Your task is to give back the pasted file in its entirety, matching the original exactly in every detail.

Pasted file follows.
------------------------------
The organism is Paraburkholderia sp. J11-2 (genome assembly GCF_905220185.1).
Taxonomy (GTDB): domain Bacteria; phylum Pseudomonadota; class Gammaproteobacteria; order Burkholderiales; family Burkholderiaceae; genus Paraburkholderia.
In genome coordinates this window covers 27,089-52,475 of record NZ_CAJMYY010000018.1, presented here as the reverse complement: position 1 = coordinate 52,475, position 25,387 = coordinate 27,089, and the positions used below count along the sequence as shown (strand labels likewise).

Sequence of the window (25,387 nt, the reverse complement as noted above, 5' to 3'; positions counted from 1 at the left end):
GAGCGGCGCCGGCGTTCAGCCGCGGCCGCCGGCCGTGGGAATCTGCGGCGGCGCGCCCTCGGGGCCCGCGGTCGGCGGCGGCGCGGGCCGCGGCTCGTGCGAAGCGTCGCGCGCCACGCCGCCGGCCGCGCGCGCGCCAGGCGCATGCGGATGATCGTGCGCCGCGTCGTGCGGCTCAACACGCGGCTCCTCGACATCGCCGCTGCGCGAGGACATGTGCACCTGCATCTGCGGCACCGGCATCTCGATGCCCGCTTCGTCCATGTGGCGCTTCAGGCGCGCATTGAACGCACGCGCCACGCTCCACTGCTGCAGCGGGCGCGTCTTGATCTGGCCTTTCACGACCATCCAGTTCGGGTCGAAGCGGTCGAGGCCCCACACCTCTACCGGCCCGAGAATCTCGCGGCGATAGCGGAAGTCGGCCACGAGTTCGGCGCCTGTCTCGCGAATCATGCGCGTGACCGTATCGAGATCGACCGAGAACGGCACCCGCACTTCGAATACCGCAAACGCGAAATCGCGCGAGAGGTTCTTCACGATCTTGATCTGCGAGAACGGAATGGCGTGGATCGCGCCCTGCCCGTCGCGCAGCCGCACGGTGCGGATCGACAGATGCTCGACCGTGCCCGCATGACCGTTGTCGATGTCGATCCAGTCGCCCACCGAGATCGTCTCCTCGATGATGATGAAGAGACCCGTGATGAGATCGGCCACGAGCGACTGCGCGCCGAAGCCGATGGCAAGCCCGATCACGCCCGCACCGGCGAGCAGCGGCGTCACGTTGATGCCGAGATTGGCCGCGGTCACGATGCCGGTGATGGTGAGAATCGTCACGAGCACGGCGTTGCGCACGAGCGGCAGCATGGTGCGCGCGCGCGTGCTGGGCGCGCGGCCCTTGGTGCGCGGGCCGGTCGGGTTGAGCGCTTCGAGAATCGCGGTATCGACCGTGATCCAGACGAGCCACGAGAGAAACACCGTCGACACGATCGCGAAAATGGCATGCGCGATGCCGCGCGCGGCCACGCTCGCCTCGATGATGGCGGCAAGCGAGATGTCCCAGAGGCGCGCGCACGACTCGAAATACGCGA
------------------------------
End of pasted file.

The organism is Paraburkholderia sp. J11-2 (genome assembly GCF_905220185.1).
Taxonomy (GTDB): domain Bacteria; phylum Pseudomonadota; class Gammaproteobacteria; order Burkholderiales; family Burkholderiaceae; genus Paraburkholderia.
In genome coordinates this window covers 27,089-52,475 of record NZ_CAJMYY010000018.1, presented here as the reverse complement: position 1 = coordinate 52,475, position 25,387 = coordinate 27,089, and the positions used below count along the sequence as shown (strand labels likewise).

Sequence of the window (25,387 nt, the reverse complement as noted above, 5' to 3'; positions counted from 1 at the left end):
GAGCGGCGCCGGCGTTCAGCCGCGGCCGCCGGCCGTGGGAATCTGCGGCGGCGCGCCCTCGGGGCCCGCGGTCGGCGGCGGCGCGGGCCGCGGCTCGTGCGAAGCGTCGCGCGCCACGCCGCCGGCCGCGCGCGCGCCAGGCGCATGCGGATGATCGTGCGCCGCGTCGTGCGGCTCAACACGCGGCTCCTCGACATCGCCGCTGCGCGAGGACATGTGCACCTGCATCTGCGGCACCGGCATCTCGATGCCCGCTTCGTCCATGTGGCGCTTCAGGCGCGCATTGAACGCACGCGCCACGCTCCACTGCTGCAGCGGGCGCGTCTTGATCTGGCCTTTCACGACCATCCAGTTCGGGTCGAAGCGGTCGAGGCCCCACACCTCTACCGGCCCGAGAATCTCGCGGCGATAGCGGAAGTCGGCCACGAGTTCGGCGCCTGTCTCGCGAATCATGCGCGTGACCGTATCGAGATCGACCGAGAACGGCACCCGCACTTCGAATACCGCAAACGCGAAATCGCGCGAGAGGTTCTTCACGATCTTGATCTGCGAGAACGGAATGGCGTGGATCGCGCCCTGCCCGTCGCGCAGCCGCACGGTGCGGATCGACAGATGCTCGACCGTGCCCGCATGACCGTTGTCGATGTCGATCCAGTCGCCCACCGAGATCGTCTCCTCGATGATGATGAAGAGACCCGTGATGAGATCGGCCACGAGCGACTGCGCGCCGAAGCCGATGGCAAGCCCGATCACGCCCGCACCGGCGAGCAGCGGCGTCACGTTGATGCCGAGATTGGCCGCGGTCACGATGCCGGTGATGGTGAGAATCGTCACGAGCACGGCGTTGCGCACGAGCGGCAGCATGGTGCGCGCGCGCGTGCTGGGCGCGCGGCCCTTGGTGCGCGGGCCGGTCGGGTTGAGCGCTTCGAGAATCGCGGTATCGACCGTGATCCAGACGAGCCACGAGAGAAACACCGTCGACACGATCGCGAAAATGGCATGCGCGATGCCGCGCGCGGCCACGCTCGCCTCGATGATGGCGGCAAGCGAGATGTCCCAGAGGCGCGCGCACGACTCGAAATACGCGA